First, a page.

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Adelaide Rowing Club - The First Hundred Years

A Narrative History 1882-1982 - Compiled by R W Richardson

3. Narrative History of the Adelaide Rowing Club - 1882-87

Chapter three page 1 2 3

Adelaide Rowing Club - Founded 18th February 1882

Early in the year 1882 several of the younger bloods of Adelaide band­ed together and formed I Zingari Rowing Club, which was later renamed Adelaide Rowing Club.

It is to these gentlemen that we present day members owe a debt of gratitude, for, on their foundation has been built this splendid Club of which we are all so proud.

Our records take us back to the 18th day of May 1882, where at a meeting presided over by the first Captain of the Club, Mr. P. J. Carter, it was decided to expend the sum of £60 upon the erection of a shed. This amount was later found to be inadequate and a further £15 was voted towards the building fund.

The Club even in this early stage began to prosper under the guidance of the Captain and his committee composed of P. Morice, Vice-Captain; Robt. W. Wigg, Hon. Secretary; M. Duncan, Hon. Treasurer; and F. Mitchell.

The boatshed was formally opened on Saturday, 22nd July 1882, and a proclamation was issued to members to fall in at 3 p.m. sharp in practice uniforms consisting of striped merino shirts, black caps with the letters I.Z.R.C. in white thereon, and white flannel trousers.

The opening of the shed proved to be a very successful function, and members continued to carry on training operations in earnest, but even the Committee must have been bothered with a few lackadaisical oarsmen, as they made a rule that anyone not attending practice should be fined 2/6 for each offence unless 24 hours' previous notice of absence had been given. This rule was enforced and any member offending was not allowed to row again until he had paid his fine.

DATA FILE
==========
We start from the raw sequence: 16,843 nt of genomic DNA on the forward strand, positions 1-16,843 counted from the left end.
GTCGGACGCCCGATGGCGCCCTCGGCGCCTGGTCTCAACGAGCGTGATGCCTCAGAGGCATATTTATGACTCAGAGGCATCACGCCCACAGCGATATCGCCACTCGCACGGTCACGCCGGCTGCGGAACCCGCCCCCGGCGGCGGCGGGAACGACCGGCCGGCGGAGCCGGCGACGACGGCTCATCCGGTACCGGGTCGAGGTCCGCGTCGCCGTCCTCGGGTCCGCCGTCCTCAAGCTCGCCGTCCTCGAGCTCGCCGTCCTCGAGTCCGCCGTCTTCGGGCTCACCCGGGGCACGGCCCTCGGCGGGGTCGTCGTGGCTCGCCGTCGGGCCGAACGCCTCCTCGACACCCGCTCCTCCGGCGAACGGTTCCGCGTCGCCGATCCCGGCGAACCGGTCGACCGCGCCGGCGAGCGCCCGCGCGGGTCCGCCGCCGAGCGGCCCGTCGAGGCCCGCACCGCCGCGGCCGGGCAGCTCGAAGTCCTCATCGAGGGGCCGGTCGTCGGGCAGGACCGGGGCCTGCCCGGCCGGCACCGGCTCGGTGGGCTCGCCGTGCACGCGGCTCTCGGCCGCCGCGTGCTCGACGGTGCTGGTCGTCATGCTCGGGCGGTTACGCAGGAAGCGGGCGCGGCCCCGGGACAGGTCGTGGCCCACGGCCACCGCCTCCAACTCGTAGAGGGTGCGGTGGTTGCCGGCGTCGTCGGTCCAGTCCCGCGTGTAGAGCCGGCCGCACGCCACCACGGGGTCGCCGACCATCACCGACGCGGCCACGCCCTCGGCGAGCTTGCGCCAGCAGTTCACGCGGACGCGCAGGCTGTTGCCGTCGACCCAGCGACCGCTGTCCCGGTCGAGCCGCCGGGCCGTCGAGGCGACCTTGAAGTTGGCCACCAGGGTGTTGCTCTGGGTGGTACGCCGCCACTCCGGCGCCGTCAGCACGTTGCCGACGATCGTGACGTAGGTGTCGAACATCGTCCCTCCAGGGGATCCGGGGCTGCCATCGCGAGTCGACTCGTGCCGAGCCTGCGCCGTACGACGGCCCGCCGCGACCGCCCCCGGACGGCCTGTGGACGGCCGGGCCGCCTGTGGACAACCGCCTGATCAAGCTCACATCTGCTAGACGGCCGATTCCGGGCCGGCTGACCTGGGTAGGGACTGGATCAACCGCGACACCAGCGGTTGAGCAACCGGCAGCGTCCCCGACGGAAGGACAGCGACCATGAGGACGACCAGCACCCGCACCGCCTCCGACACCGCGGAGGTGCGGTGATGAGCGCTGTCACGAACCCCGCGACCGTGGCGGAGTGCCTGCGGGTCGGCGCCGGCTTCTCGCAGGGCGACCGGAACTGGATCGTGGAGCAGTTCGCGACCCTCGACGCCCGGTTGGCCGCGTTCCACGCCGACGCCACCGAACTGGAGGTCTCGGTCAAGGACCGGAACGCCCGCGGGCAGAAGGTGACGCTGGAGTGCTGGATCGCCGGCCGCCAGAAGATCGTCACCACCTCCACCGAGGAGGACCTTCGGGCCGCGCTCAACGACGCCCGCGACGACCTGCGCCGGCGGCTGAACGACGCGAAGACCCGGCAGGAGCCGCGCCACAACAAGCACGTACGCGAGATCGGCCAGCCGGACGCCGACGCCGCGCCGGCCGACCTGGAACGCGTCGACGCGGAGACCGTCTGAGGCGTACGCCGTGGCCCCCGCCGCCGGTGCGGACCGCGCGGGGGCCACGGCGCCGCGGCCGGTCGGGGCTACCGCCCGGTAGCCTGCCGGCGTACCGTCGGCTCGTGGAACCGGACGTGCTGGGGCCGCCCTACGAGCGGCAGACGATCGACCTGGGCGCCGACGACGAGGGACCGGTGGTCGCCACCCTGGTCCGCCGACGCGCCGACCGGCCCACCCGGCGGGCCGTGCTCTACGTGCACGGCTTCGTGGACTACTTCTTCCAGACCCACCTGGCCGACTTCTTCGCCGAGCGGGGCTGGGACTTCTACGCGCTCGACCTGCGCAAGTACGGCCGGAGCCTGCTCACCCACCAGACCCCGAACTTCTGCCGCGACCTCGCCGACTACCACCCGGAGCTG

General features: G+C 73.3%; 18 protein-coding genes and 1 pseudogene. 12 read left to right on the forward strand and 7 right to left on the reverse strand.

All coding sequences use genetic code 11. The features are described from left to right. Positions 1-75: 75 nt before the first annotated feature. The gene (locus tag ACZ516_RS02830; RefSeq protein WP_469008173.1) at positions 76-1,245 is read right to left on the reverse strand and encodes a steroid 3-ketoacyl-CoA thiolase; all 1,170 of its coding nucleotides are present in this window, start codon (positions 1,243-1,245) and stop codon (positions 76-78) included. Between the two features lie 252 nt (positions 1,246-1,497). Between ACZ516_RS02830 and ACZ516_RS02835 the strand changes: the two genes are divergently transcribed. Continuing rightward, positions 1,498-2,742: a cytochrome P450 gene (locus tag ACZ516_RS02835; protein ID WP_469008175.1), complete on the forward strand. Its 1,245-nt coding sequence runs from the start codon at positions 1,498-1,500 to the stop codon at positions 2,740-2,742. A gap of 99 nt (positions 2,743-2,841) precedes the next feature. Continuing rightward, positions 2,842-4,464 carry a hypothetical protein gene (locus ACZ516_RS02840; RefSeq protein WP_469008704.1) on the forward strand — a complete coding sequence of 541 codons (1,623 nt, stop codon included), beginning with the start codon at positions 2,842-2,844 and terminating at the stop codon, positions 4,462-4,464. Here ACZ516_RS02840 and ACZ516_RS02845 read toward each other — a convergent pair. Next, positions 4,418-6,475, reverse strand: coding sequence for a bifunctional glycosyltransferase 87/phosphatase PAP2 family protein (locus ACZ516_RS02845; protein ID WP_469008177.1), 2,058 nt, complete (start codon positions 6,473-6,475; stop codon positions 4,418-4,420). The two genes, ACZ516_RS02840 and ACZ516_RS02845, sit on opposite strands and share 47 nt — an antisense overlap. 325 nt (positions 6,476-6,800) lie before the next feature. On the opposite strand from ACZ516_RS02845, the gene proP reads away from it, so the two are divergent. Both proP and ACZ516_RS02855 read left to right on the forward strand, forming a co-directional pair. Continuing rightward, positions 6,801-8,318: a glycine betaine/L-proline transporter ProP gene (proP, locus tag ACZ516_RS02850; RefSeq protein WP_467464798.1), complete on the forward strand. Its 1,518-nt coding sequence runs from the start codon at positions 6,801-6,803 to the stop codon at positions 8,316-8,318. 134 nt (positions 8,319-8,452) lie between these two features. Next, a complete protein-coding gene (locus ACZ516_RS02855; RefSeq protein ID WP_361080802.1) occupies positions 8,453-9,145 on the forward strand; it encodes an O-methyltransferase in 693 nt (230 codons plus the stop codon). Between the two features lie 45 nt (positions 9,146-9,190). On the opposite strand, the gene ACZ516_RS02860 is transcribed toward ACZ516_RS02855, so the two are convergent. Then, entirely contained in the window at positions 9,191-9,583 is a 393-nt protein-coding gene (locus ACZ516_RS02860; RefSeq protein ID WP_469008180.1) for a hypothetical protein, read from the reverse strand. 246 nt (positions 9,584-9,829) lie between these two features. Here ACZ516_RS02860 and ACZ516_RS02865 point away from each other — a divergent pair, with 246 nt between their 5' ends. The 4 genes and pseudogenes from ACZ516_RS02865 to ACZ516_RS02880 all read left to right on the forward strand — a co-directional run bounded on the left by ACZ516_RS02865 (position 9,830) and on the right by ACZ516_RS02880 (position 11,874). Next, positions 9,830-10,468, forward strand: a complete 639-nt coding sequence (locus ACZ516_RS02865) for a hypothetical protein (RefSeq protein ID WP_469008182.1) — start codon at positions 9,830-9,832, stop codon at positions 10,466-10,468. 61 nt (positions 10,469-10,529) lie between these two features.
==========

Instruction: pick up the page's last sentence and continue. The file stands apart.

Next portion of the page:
First Race

The first club race was to be held on the 12th August, 1882, but was apparently postponed until 27th February, 1883, when J. T. Arrow (stroke), C. Phillipson (3), E. Clucas (2), and Vivian (bow) won the Trial Fours over a course from the Exhibition Ground to the Clubhouse.

In the meanwhile the Committee had been slightly altered, R. W. Wigg being Captain, J. T. Arrow Vice-Captain, M. Duncan Secretary, E. Co­wle Treasurer, and F. Poole, Cooke and Mitchell Committeemen.

At a Special General Meeting on 9th March 1883, a letter was read from a Mr. Barton, offering to bring over to the Club 14 new members and an outrigger clinker boat with 2 sets of oars, value £42, licence paid to the end of the year. The motion was carried unanimously with the amendment that those members pay 12/6 per head and 7/6 each for a locker. This brought the Club's fleet to two clinker fours, to be shared by about 35 members as near as can be judged from the old membership list, not counting several "Honorary" members, and some debarred by non­payment of subscriptions.

Around the 9th March, 1883, members were caused a great deal of annoyance by the smell arising from the remains of a poor misguided cow which departed this life via the River Torrens. The City Council were asked to remove the nuisance.

Truly rowers had their troubles even in these days, for following the above incident a member's dog tried conclusions with one of the Club's boats, much to the distress of the owner, who had to meet the repair bill.

In May, 1883, His Excellency Sir W.C.F. Robinson agreed to be Patron of the Club and was the first person to hold that position.